By Mark P. Powers
Attorney at Law
It’s the summer festival season in Wisconsin and what’s not to like? There’s an abundance of great food and wonderful music. Good times with family and friends will create memories for a lifetime. And, of course, all that partying includes plenty of drinking. After all, drinking has long been fully engrained in Wisconsin’s culture.
If ever there was a time of year to remind us all about the dangers of drinking and driving, this is it. The numbers don’t lie. Wisconsin has the highest rate of drunken driving (OWI/DWI) in the nation. A nation-wide study released by the U.S. Department of Health and Human Services a few years ago, showed that more than 26 percent of Wisconsin adults who were surveyed admitted that they had driven under the influence of alcohol in the previous year.
Before you head off to that festival or private party, you need to remember that several changes have been made to toughen up our state’s laws against impaired driving. The most significant change is that if your blood alcohol concentration is over .15 or if you improperly refuse a mandatory blood or urine test, you are now required to have an ignition interlock device on any vehicle you own or operate. This includes any vehicle titled jointly with a spouse.
The interlock device is basically a breathalyzer test, requiring the driver to blow into the machine before starting the car. If you skip the test or if there is alcohol in your system, the device triggers your car’s lights and horn to flash and beep, making you a rolling “pull me over” target for law enforcement. The maximum blood alcohol concentration you can have is .02, significantly lower than the .08 legal limit.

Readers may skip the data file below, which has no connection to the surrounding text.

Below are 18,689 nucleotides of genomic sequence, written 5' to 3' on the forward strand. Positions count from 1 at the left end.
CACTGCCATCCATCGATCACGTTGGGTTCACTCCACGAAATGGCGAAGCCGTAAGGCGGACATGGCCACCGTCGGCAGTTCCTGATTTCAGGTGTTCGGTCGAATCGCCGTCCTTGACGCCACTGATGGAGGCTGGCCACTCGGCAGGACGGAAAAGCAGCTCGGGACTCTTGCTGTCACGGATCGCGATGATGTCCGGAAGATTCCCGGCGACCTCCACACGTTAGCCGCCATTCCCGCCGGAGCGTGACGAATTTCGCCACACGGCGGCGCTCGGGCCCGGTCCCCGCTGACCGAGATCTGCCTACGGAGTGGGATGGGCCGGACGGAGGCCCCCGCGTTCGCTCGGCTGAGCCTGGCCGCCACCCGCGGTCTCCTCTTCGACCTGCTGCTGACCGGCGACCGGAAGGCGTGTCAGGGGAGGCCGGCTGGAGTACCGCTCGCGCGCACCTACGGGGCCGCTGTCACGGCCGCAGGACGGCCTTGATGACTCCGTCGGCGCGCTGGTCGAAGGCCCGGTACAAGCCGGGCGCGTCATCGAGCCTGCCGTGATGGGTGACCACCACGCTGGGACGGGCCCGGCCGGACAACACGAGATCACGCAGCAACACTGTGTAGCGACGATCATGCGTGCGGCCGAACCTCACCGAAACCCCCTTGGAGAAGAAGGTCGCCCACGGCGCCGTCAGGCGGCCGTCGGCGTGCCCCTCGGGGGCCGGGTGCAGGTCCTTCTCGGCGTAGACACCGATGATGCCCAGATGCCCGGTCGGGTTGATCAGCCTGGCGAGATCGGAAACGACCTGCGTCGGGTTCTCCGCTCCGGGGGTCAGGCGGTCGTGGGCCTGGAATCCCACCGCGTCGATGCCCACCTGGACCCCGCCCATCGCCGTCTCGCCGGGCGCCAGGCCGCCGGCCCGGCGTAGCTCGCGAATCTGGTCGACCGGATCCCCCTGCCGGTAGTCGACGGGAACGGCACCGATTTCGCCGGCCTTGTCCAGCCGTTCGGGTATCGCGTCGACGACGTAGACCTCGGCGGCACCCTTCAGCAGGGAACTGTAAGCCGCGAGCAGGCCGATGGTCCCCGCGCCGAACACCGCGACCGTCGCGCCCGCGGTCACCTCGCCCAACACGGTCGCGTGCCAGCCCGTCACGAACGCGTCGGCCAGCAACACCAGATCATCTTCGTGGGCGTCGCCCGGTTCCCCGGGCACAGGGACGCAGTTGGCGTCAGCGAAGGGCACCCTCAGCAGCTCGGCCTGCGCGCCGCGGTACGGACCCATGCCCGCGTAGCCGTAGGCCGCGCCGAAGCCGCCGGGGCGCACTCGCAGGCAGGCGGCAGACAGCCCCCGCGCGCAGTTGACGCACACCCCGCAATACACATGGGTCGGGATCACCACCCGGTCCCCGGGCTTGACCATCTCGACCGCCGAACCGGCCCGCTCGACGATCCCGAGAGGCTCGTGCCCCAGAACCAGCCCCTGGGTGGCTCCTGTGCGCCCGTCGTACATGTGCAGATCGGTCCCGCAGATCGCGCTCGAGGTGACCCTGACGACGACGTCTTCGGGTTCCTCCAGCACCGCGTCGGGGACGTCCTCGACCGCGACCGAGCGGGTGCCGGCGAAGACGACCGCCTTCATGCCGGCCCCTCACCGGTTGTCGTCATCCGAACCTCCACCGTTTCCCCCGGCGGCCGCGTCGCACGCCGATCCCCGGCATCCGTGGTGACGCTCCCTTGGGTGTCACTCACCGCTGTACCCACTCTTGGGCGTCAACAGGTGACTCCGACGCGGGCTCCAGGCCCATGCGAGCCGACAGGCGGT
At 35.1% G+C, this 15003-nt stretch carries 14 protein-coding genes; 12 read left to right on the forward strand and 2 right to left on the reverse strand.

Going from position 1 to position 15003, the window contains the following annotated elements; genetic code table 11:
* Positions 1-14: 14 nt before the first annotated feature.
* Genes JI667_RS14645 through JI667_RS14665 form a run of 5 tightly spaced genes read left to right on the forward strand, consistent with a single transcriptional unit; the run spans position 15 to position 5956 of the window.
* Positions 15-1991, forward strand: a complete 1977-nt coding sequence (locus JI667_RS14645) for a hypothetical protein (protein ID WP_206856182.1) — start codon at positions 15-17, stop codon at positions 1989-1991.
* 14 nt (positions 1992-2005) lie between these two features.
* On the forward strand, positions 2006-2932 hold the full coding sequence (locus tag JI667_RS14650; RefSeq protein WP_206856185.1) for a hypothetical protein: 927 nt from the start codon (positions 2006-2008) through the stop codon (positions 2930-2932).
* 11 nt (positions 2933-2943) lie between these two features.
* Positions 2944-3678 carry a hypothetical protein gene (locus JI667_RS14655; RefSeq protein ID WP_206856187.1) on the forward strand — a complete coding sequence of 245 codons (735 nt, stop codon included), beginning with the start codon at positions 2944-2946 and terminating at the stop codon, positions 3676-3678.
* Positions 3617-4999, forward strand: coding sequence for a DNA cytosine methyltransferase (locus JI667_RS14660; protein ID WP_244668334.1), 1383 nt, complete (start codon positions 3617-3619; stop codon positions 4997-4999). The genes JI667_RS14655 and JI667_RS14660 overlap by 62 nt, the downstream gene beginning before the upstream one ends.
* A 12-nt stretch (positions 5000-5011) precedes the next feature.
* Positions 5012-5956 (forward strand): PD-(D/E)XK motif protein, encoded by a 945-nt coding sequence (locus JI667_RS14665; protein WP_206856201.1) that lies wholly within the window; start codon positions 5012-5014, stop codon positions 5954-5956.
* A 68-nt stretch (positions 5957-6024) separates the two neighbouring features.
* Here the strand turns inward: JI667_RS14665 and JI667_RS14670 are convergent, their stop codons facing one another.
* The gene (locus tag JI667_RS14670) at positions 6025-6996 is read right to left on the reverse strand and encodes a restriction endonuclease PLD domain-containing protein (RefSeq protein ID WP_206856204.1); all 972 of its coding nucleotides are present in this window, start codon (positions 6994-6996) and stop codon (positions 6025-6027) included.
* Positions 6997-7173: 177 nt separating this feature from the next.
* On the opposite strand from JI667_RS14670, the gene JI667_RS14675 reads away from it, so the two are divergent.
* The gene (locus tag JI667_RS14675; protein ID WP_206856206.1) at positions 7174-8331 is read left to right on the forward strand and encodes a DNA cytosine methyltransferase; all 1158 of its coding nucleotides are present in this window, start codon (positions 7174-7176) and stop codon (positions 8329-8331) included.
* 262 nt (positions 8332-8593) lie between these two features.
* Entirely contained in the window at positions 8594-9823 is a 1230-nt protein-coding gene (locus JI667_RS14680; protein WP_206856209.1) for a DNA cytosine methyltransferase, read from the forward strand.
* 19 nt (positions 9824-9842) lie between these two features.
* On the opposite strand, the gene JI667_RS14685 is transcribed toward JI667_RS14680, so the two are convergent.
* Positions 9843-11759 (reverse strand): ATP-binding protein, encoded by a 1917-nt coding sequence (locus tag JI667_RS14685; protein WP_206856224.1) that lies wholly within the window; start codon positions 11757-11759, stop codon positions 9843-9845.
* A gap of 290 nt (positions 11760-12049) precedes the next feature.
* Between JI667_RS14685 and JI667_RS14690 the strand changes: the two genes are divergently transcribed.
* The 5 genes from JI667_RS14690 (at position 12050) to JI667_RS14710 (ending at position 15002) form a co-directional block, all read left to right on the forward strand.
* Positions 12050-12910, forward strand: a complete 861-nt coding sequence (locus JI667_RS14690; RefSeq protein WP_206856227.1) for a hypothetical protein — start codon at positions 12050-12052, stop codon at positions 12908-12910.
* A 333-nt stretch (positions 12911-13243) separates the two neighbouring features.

On all repeat offenses, ignition interlock devices are required and jail time is mandatory – five days for a second offense and a minimum 45 days on the third offense. If it’s your fourth offense and you have a prior offense on your record within the past 5 years, it is now a felony.
So, by all means, enjoy the festival season. But if you’ve had a few drinks, think about the cost of what you’re doing. When in doubt, get a cab. A $75 cab ride is a lot less expensive than the $700-800 forfeiture on an OWI first offense.
If you can’t get a cab, don’t get behind the wheel. In Wisconsin, OWI (operating while intoxicated) doesn’t mean you physically need to be driving down the road. Operation is defined as any physical manipulation necessary to put a vehicle in motion. For example, if you’re sitting in a parking lot behind the wheel with the ignition running, you could be charged with OWI. Be smart. Have a seat in the back if you’re going to sleep it off.
Remember, it only takes one time to get involved in a catastrophic crash that can seriously injure or even kill you or someone else who just happens to be on the road with family or friends. You can take a life in an instant.
No party or festival is worth that high a price.